In a what looks from the outside like a wonderful exercise of “when you have a hammer” (and also “when you work in a hammer factory” like the JCP), this whole Java app management effort has been API-driven rather than model-driven. What we don’t get out of all this is a clearly defined metamodel and a set of model elements for Java apps with an XML serialization that can be queried and updated. What we do get is a mapping of “WS-Management protocol operations to MBean and MBean server operations” that “exposes JMX technology MBeans as WS-Management resources”.

Yes it now goes over HTTP so it can more easily fool firewalls, but I am yet to see such a need in manageability scenarios (other than from hackers who I am sure are very encouraged by the development). Yes it is easier for a non-Java endpoint to interact with a JSR262 endpoint than before but this is an incremental improvement above the previous JMX over RMI over IIOP because the messages involved still reflect the underlying API.

Maybe that’s all ok. There may very well not be much management integration possible at the level of details provided by JMX APIs. Management integration is probably better served at the SCA and OSGi levels anyway. Having JSR262 just provide incremental progress towards easier Java manageability by HP OVO and the like may be all we should ask of it. I told some of the JSR262 guys, back when they were creating their own XML over HTTP protocol to skirt the WS-Management vs. WSDM debate, that they should build on WS-Management and I am glad they took that route (no idea how much influence my opinion had on this). I just can’t get really excited about the whole thing.

All the details on the current status of JSR262 on Jean-Francois Denise’s blog.


Filed under Everything, JMX, Manageability, Mgmt integration, Specs, Standards, WS-Management

DMTF members as primary voters?

I just noticed this result from the 2007 DMTF member survey (taken a year ago, but as far as I can tell just released now). When asked what their “most important interoperability priority” is, members made it pretty clear that they want the current CIM/WBEM infrastructure fixed and polished. They seem a lot less interested in these fancy new SOAP-based protocols and even less in using any other model than CIM.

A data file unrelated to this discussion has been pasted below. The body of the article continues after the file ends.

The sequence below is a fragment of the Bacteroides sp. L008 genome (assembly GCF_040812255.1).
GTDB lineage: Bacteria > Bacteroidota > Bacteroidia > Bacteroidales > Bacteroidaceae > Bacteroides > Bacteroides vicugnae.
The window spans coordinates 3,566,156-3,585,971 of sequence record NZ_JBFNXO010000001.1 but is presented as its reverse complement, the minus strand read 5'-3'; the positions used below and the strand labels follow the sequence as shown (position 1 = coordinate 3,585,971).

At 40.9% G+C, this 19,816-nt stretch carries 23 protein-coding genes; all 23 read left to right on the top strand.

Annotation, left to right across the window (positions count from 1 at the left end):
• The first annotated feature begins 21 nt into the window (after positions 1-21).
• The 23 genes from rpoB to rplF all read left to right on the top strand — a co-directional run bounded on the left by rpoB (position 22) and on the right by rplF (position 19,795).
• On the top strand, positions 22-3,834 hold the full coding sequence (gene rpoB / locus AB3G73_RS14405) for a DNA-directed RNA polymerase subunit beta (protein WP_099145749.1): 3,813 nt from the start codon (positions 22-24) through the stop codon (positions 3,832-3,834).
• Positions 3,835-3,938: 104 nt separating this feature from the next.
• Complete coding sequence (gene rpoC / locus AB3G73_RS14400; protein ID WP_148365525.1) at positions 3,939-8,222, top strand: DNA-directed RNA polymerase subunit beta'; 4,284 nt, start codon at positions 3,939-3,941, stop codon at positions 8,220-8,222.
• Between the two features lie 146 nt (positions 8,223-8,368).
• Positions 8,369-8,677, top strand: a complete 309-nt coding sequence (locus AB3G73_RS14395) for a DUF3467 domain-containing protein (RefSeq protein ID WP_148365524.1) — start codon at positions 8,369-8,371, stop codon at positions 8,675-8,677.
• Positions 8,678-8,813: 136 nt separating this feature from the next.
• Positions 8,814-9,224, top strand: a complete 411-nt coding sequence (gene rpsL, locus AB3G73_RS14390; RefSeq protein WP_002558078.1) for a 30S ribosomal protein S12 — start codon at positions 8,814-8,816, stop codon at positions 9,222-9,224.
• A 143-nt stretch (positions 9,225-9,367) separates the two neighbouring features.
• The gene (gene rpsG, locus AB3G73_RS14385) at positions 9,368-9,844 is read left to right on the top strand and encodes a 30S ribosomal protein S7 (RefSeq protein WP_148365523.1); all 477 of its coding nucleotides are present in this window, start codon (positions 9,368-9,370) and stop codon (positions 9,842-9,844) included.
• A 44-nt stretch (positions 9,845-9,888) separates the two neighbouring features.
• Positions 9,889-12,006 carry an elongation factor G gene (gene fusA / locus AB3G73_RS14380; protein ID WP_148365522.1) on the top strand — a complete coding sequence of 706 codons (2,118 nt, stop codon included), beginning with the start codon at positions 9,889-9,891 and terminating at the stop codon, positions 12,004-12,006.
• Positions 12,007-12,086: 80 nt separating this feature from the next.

It will be interesting to see what this means for new DMTF activities, such as CMDBf or WS-RC, that are supposed to be model-neutral. A few possibilities:

  • the priorities of the members change over time to make room for these considerations
  • turn-over (or increase) in membership brings in members with a different perspective
  • the model-neutral activities slowly get more and more CIM-influenced
  • rejection by the DMTF auto-immune system

My guess is that the DMTF leadership is hoping for #1 and/or #2 while the current “base” (to borrow from the US election-season language) wouldn’t mind #3 or #4. I am expecting some mix of #2 and #3.

Pushing the analogy with current US political events further than is reasonable, one can see a correspondence with the Republican primary:

  • CIM/WBEM is Huckabe, favored by the base
  • CMDBf/WS-RC/WS-Management etc is Romney, the choice of the party leadership
  • At the end, some RDF and HTTP-based integration-friendly approach comes from behind and takes the prize (McCain)

Then you still have to win the general election (i.e. industry adoption of whatever the DMTF cooks up).

[UPDATED 2008/2/7: the day after I write this entry, Romney quits the race. Bad omen for CMDBf and WS-RC? ;-) ]

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Filed under CMDB Federation, CMDBf, DMTF, Everything, Standards, WS-Management

How not to re-use XML technologies

I like XML. Call me crazy but I find it relatively easy to work with. Whether it is hand-editing an XML document in a text editor, manipulating it programmatically (as long as you pick a reasonable API, e.g. XOM in Java), transforming it (e.g. XSLT) or querying an XML back-end through XPath/XQuery. Sure it carries useless features that betray its roots in the publishing world (processing instructions anyone?), sure the whole attribute/element overlap doesn’t have much value for systems modeling, but overall it hits a good compromise between human readability and machine processing and it has a pretty solid extensibility story with namespaces.

In addition, the XML toolbox of specifications is very large and offers standard-based answers to many XML-related tasks. That’s good, but when composing a solution it also means that one needs to keep two things in mind:

  • not all these XML specifications are technically sound (even if they carry a W3C stamp of approval), and
  • just because XML’s inherent flexibility lets one stretch a round hole, it doesn’t mean it’s a good idea to jam a square peg into it.

The domain of IT management provides examples for both of these risks. These examples constitute some of the technical deficiencies of management-related XML specifications that I mentioned in the previous post. More specifically, let’s look at three instances of XML mis-use that relate to management-related specifications. We will see:

  • a terrible XML specification that infects any solution it touches (WS-Addressing, used in WS-Management),
  • a mediocre XML specification that has plenty of warts but can be useful for a class of problems, except in this case it isn’t (XSD, used in SML), and
  • a very good XML specification except it is used in the wrong place (XPath, used in CMDBf).

Let’s go through them one by one.

WS-Addressing in WS-Management